Sunday, November 1, 1998

Finishing up Rocketship

PROGRAMMING POWER

By Alan Jay Weiner

In my previous two columns, I worked on a small game for my son. This month we'll finish it off by adding a goal (docking the rocket with a space station), a win or lose response, and some changes here and there.

Along with the changes to the Rocketship game, we'll look at how I took a short cut with the animation, and why it won't work for games with more intense animation. The full listing for the November installment of Rocketship is at http://www.component-net.com/pp-extras/rocket1198.html.

Sources for GCC

First let's start with some great news for GCC users. Two readers sent copies of their port to GCC. I made a few changes in this month's version to make it easier to port to GCC and I'll have a GCC version available for download on my personal website at http://www.ajw.com.

This month we continue the Rocketship game, adding several new features and changing a number of things that already existed.

Changes to Rocketship

Let's quickly go over the new things for this month. For porting to GCC, I changed some bitmap numbers. The application icon always has an ID number of 1000 and when dumping the bitmaps, this was annoying to deal with if there was also a bitmap with an ID of 1000. Additionally, I merged everything to a single source file. This was just easier to deal with all around. In reality, many of the small routines are in a library that I use for most of my applications. As you program you'll create your own library of useful, little routines.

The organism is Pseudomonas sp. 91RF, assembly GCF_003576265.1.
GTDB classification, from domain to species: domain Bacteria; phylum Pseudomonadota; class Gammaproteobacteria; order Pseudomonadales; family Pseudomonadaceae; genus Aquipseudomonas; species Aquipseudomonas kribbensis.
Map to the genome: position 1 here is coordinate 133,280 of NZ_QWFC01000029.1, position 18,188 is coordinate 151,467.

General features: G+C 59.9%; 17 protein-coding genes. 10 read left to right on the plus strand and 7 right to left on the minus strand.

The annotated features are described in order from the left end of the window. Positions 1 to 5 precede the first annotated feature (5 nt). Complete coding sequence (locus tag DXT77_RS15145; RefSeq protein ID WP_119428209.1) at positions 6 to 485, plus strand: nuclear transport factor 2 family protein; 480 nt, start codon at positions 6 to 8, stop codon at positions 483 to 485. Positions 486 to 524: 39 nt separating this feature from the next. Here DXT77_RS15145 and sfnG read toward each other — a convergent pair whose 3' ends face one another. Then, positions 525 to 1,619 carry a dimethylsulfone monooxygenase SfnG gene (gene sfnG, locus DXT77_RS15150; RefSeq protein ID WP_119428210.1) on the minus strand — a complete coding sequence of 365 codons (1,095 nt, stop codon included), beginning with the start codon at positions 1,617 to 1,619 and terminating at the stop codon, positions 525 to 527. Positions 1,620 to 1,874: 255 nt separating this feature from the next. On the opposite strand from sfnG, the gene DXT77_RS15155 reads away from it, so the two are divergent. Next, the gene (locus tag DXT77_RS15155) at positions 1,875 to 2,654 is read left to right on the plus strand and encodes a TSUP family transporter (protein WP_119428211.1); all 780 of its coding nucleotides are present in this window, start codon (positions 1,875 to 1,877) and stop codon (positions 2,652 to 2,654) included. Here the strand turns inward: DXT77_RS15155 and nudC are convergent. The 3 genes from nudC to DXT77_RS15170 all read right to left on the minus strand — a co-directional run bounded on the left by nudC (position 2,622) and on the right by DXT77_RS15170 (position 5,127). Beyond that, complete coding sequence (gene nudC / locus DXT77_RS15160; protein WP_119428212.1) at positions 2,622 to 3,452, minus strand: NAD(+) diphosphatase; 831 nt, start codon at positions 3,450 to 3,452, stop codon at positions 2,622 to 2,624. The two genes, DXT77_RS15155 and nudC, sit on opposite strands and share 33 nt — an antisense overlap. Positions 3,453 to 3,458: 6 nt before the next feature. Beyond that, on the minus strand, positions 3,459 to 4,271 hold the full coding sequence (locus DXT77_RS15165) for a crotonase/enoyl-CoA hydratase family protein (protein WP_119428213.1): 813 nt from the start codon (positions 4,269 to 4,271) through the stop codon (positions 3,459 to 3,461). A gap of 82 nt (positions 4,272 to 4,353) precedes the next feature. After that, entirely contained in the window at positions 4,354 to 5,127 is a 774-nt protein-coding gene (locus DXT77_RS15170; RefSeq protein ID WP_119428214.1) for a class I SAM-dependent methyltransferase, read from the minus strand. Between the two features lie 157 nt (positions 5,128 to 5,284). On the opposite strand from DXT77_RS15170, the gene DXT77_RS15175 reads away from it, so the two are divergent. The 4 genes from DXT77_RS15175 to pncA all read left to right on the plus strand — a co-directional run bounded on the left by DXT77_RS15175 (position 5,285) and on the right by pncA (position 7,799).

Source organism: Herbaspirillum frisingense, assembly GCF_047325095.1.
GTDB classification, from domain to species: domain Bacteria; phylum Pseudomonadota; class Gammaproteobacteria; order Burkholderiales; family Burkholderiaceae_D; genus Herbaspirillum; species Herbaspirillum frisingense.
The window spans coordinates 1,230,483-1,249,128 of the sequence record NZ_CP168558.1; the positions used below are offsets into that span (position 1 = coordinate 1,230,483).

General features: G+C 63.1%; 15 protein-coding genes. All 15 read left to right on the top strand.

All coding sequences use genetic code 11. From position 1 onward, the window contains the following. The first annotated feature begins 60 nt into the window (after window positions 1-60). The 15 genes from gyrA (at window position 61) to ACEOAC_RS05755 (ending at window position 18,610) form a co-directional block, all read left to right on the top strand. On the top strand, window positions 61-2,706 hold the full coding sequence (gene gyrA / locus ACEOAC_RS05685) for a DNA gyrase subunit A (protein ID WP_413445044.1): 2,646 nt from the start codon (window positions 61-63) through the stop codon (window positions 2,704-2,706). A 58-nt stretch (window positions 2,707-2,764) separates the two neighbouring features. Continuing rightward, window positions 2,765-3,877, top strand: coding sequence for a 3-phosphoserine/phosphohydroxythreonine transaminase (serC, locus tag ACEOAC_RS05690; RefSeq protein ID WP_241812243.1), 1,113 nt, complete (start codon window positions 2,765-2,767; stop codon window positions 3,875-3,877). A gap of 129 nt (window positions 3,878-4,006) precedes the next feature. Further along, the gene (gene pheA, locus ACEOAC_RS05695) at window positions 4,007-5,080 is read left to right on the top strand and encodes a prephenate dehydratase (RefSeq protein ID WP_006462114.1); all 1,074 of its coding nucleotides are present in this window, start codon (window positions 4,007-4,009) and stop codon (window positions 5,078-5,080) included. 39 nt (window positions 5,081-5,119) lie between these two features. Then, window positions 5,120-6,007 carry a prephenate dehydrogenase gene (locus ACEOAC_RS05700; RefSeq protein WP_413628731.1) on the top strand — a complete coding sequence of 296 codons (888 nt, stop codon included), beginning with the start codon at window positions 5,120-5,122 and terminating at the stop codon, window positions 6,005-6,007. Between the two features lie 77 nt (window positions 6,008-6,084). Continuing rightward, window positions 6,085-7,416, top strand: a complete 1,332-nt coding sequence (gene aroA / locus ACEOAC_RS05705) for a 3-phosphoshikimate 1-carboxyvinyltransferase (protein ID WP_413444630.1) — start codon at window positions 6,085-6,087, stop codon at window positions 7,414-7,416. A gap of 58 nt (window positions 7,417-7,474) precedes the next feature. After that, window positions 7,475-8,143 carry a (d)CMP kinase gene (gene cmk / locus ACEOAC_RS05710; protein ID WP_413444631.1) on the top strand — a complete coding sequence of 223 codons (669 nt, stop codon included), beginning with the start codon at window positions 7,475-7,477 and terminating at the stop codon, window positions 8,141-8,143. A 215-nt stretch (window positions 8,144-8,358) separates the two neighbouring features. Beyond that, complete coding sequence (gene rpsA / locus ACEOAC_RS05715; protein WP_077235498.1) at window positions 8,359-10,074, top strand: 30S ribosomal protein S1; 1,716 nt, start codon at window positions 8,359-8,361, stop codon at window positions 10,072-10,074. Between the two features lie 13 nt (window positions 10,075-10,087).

For game play, the biggest change is to add a goal and a response upon winning or losing. Since this is still a game for my son and he's only four years old, the goal is rather simple -- when the game starts, a small docking bay appears at the top of the screen. The goal is to dock the rocket with the docking bay. When the rocket reaches the docking bay or crashes into the rest of the docking ships either a smiling face or a frowning face appears.

This necessitated changing the start and reset sequences. Instead of starting a new game immediately upon game completion, it needs to display the final response and wait for to the user to reset for a new game. I implemented this as a state machine. The game is in one of the following states: ready to play, initializing the docking day, playing, or game over.

Up until now, we displayed bitmaps directly from the resources; opening the resources, display it, and closing it each time it's displayed. To improve performance, this month I changed the program's behavior so that it opens several bitmaps at the start of the game and leaves them open until the game exits, at which time they're each closed.